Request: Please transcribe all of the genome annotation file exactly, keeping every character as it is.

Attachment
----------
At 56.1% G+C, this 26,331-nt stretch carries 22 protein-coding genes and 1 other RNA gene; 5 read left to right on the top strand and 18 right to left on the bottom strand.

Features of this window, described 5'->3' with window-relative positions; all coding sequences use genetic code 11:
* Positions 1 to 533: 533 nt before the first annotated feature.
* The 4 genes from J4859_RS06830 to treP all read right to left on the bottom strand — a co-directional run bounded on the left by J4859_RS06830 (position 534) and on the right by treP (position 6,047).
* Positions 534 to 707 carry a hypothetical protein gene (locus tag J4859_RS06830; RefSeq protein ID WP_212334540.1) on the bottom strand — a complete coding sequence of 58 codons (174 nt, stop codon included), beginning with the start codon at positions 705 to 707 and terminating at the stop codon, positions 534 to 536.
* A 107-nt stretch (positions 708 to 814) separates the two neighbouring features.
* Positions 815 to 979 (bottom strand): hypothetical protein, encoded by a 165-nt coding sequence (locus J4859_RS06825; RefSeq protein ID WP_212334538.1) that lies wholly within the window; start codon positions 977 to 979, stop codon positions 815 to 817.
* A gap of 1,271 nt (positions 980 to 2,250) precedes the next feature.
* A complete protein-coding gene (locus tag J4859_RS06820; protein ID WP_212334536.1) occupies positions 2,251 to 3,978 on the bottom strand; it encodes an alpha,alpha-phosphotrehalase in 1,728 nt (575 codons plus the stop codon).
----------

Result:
At 56.1% G+C, this 26,331-nt stretch carries 22 protein-coding genes and 1 other RNA gene; 5 read left to right on the top strand and 18 right to left on the bottom strand.

Features of this window, described 5'->3' with window-relative positions; all coding sequences use genetic code 11:
* Positions 1 to 533: 533 nt before the first annotated feature.
* The 4 genes from J4859_RS06830 to treP all read right to left on the bottom strand — a co-directional run bounded on the left by J4859_RS06830 (position 534) and on the right by treP (position 6,047).
* Positions 534 to 707 carry a hypothetical protein gene (locus tag J4859_RS06830; RefSeq protein ID WP_212334540.1) on the bottom strand — a complete coding sequence of 58 codons (174 nt, stop codon included), beginning with the start codon at positions 705 to 707 and terminating at the stop codon, positions 534 to 536.
* A 107-nt stretch (positions 708 to 814) separates the two neighbouring features.
* Positions 815 to 979 (bottom strand): hypothetical protein, encoded by a 165-nt coding sequence (locus J4859_RS06825; RefSeq protein ID WP_212334538.1) that lies wholly within the window; start codon positions 977 to 979, stop codon positions 815 to 817.
* A gap of 1,271 nt (positions 980 to 2,250) precedes the next feature.
* A complete protein-coding gene (locus tag J4859_RS06820; protein ID WP_212334536.1) occupies positions 2,251 to 3,978 on the bottom strand; it encodes an alpha,alpha-phosphotrehalase in 1,728 nt (575 codons plus the stop codon).